Infected bees were less likely to be fed by other bees, a common behavior shown here. NATHAN BEACH/UNIVERSITY OF ILLINOIS, URBANA-CHAMPAIGN; TORI BEACH
Social distancing is nothing new to honey bees. When a colony is infected with the deadly Israeli acute paralysis virus (IAPV), bees are less likely to touch or feed their sick nest mates, according to a new study. But the virus appears to have an alarming counterattack: When sick bees try to enter a new colony, they do a better job of getting past the guards than uninfected bees. That has led the scientists to speculate that the virus has evolved a way to spread to new hives.
The study opens an important window into a “coevolutionary arms race” between pathogens and social organisms, says Olav Rueppell, an evolutionary biologist at the University of North Carolina, Greensboro, who was not involved in the new research. The findings also highlight the dangers of putting commercial hives too close together.
Honey bees are particularly vulnerable to infectious diseases: They live in crowded conditions, and they touch each other all the time. Moreover, their immune systems are weak compared with other insects. They depend instead on hygienic behaviors, such as grooming or removing sick larvae.
Not much was known about how bees act when infected with viruses, says Adam Dolezal, an insect physiologist at the University of Illinois, Urbana-Champaign (UIUC), who studies IAPV. To find out, he teamed up with UIUC computer scientist Tim Gernat, who had developed an automated system to monitor bee behavior. The team glued labels onto the backs of about 900 bees in each of three colonies and tracked them with a camera. The camera took pictures every second, and a computer mapped the location and orientation of every labeled bee.
The researchers trained the computer to identify a behavior called trophallaxis, in which honey bees feed their fellow workers by regurgitating food from a pouch called a crop. Hungry bees approach other bees until somebody coughs something up.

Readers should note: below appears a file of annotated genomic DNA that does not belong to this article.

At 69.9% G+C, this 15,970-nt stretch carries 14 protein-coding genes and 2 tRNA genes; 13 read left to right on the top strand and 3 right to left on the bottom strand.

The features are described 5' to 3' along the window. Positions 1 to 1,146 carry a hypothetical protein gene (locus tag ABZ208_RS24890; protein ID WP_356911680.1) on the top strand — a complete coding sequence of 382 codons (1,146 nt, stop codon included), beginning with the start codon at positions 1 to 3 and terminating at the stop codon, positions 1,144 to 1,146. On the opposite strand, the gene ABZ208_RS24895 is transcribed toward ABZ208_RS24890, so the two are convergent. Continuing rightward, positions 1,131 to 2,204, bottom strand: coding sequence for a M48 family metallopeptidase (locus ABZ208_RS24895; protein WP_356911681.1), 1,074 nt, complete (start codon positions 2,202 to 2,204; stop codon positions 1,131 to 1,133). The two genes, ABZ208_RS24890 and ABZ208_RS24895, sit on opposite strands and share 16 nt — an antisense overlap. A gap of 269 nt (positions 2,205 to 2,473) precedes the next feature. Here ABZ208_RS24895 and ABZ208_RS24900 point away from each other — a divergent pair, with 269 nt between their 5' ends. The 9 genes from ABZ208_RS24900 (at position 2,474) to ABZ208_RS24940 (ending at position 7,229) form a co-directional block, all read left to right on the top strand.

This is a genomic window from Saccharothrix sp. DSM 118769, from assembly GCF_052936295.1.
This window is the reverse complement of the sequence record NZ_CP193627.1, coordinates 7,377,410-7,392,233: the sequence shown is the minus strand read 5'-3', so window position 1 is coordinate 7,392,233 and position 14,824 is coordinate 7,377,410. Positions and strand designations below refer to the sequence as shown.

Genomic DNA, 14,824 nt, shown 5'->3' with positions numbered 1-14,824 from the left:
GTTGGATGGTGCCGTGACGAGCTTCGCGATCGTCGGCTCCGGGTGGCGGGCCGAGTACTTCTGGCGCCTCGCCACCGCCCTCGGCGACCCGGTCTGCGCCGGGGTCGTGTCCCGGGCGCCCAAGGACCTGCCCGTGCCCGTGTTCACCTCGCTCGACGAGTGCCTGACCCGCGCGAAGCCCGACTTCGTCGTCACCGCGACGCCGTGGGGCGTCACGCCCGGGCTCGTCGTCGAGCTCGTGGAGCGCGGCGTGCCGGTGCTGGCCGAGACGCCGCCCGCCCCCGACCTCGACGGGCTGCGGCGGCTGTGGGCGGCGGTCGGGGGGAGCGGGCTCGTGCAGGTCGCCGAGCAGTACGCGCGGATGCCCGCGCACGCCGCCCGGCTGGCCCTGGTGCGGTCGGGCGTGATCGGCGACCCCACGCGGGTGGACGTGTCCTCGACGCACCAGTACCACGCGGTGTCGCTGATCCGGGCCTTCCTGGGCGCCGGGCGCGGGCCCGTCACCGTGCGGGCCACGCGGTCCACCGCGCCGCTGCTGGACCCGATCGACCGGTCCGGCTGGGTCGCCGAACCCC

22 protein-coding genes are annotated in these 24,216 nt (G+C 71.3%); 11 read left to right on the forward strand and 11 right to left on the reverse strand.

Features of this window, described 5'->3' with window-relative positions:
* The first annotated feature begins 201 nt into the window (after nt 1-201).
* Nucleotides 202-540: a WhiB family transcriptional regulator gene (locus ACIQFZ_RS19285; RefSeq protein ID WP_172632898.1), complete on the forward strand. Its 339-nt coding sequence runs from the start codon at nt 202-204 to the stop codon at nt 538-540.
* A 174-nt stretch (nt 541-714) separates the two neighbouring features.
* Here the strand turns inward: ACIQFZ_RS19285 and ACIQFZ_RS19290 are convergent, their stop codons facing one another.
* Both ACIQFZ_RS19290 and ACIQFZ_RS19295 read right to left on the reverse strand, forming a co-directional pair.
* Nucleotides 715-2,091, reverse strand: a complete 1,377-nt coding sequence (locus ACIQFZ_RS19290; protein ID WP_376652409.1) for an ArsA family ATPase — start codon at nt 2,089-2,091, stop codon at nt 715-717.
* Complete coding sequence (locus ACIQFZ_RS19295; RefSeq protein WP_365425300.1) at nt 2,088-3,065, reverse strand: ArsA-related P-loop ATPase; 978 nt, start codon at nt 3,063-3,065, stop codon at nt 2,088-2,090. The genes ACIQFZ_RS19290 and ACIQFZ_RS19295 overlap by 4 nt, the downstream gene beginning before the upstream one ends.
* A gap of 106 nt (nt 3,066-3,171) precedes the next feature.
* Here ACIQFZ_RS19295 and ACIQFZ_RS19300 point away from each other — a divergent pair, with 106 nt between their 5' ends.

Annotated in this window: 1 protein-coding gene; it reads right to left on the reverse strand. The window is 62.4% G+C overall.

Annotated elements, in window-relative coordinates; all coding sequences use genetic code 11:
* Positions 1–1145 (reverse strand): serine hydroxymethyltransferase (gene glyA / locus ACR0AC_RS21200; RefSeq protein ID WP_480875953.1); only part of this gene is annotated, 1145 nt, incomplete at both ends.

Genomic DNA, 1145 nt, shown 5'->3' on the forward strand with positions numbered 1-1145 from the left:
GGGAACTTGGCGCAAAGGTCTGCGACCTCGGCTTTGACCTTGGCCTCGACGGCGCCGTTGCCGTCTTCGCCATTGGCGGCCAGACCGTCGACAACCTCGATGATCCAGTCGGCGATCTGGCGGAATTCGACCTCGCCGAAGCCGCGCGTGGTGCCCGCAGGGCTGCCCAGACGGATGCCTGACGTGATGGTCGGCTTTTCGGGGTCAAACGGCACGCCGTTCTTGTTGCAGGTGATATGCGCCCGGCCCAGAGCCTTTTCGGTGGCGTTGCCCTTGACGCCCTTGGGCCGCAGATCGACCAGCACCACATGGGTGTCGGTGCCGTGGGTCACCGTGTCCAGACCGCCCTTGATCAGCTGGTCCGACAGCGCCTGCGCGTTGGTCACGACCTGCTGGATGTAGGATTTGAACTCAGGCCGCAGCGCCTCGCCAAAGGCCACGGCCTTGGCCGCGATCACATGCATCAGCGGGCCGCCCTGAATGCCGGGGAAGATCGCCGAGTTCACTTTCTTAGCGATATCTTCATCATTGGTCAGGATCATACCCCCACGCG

To find out how they would react to the virus, Dolezal put 90 to 150 labeled bees into each colony after infecting them with IAPV. After 5 days of recording, the team found that healthy bees were avoiding contact with the infected bees. About half as much trophallaxis took place with sick bees compared with normal workers. But it wasn’t for lack of trying: The sick bees moved around the colony more than other bees, probably looking for someone that would feed them, Dolezal says. The findings show how bee behavior in a real colony can suppress an infection, says Christina Grozinger, a behavioral ecologist at Pennsylvania State University, University Park, who was not involved.
So how does the virus successfully spread? Dolezal wondered whether IAPV might have a way to sneak into other colonies, which are guarded by bees that keep out trespassers. Guards use their antennae to detect a collection of chemical signals on the outside of other bees, called cuticular hydrocarbons, that identify them as members of the colony or foreigners.
When Dolezal and colleagues took IAPV-infected bees and placed them outside another colony, the guards let about 30% of them enter, compared with about 15% of healthy foreign bees that were allowed in. “It’s troubling that this level of virus movement is happening,” says Dolezal, whose team reports the results this week in the Proceedings of the National Academy of Sciences.
The researchers aren’t sure why IAPV is so successful at deceiving the guards, but it may be because it alters the abundance of various cuticular hydrocarbons, which differed between the sick and healthy groups. For example, they found that IAPV infection resulted in lower levels of octacosane, which has been associated with greater acceptance by other bees. The sick bees were also more submissive when challenged by guards and more likely to offer them food, and those behaviors may also help them spread the disease.
IAPV isn’t the only problem these Trojan bees can bring. The new arrivals can also carry a parasite called the varroa mite, which has decimated bee populations worldwide. The mite feeds on bees’ fat reserves and can also carry IAPV and other deadly viruses. If IAPV helps these other pathogens spread, that could be a big problem for commercial beekeepers who pack colonies together for efficiency. “There’s very little you can do if you suspect a virus infection,” Dolezal says.
And when it’s easy for pathogens to spread to new hosts, Rueppell warns, they are much more likely to evolve to wreak new kinds of havoc.
Erik Stokstad – SCIENCE